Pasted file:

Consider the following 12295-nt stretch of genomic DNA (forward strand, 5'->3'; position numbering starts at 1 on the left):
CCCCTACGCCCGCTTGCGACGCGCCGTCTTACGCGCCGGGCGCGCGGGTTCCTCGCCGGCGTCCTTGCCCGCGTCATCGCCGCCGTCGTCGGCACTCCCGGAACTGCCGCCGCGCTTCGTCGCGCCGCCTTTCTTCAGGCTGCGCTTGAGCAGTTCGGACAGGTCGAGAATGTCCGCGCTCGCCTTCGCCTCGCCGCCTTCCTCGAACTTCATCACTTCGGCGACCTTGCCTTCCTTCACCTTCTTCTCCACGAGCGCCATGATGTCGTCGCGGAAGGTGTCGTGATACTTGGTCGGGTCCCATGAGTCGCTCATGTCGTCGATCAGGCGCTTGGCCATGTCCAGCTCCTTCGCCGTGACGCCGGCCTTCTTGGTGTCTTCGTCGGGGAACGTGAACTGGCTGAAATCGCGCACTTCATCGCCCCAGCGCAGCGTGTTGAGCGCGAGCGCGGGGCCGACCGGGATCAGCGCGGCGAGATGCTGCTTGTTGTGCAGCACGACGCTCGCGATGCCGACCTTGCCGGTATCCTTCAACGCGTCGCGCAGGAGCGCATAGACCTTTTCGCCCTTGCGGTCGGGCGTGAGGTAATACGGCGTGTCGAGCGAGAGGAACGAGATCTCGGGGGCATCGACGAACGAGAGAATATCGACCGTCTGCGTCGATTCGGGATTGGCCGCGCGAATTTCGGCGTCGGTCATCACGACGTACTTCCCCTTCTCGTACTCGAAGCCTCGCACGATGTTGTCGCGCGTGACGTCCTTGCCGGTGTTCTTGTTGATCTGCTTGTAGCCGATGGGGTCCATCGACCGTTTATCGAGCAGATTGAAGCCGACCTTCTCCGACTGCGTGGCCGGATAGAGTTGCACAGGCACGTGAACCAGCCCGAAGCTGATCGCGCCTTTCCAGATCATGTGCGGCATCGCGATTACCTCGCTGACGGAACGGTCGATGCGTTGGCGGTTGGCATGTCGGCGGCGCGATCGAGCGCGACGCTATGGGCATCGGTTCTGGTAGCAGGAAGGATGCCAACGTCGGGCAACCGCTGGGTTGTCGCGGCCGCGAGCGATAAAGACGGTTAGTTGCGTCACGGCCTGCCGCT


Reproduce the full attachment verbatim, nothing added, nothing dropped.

Consider the following 12295-nt stretch of genomic DNA (forward strand, 5'->3'; position numbering starts at 1 on the left):
CCCCTACGCCCGCTTGCGACGCGCCGTCTTACGCGCCGGGCGCGCGGGTTCCTCGCCGGCGTCCTTGCCCGCGTCATCGCCGCCGTCGTCGGCACTCCCGGAACTGCCGCCGCGCTTCGTCGCGCCGCCTTTCTTCAGGCTGCGCTTGAGCAGTTCGGACAGGTCGAGAATGTCCGCGCTCGCCTTCGCCTCGCCGCCTTCCTCGAACTTCATCACTTCGGCGACCTTGCCTTCCTTCACCTTCTTCTCCACGAGCGCCATGATGTCGTCGCGGAAGGTGTCGTGATACTTGGTCGGGTCCCATGAGTCGCTCATGTCGTCGATCAGGCGCTTGGCCATGTCCAGCTCCTTCGCCGTGACGCCGGCCTTCTTGGTGTCTTCGTCGGGGAACGTGAACTGGCTGAAATCGCGCACTTCATCGCCCCAGCGCAGCGTGTTGAGCGCGAGCGCGGGGCCGACCGGGATCAGCGCGGCGAGATGCTGCTTGTTGTGCAGCACGACGCTCGCGATGCCGACCTTGCCGGTATCCTTCAACGCGTCGCGCAGGAGCGCATAGACCTTTTCGCCCTTGCGGTCGGGCGTGAGGTAATACGGCGTGTCGAGCGAGAGGAACGAGATCTCGGGGGCATCGACGAACGAGAGAATATCGACCGTCTGCGTCGATTCGGGATTGGCCGCGCGAATTTCGGCGTCGGTCATCACGACGTACTTCCCCTTCTCGTACTCGAAGCCTCGCACGATGTTGTCGCGCGTGACGTCCTTGCCGGTGTTCTTGTTGATCTGCTTGTAGCCGATGGGGTCCATCGACCGTTTATCGAGCAGATTGAAGCCGACCTTCTCCGACTGCGTGGCCGGATAGAGTTGCACAGGCACGTGAACCAGCCCGAAGCTGATCGCGCCTTTCCAGATCATGTGCGGCATCGCGATTACCTCGCTGACGGAACGGTCGATGCGTTGGCGGTTGGCATGTCGGCGGCGCGATCGAGCGCGACGCTATGGGCATCGGTTCTGGTAGCAGGAAGGATGCCAACGTCGGGCAACCGCTGGGTTGTCGCGGCCGCGAGCGATAAAGACGGTTAGTTGCGTCACGGCCTGCCGCT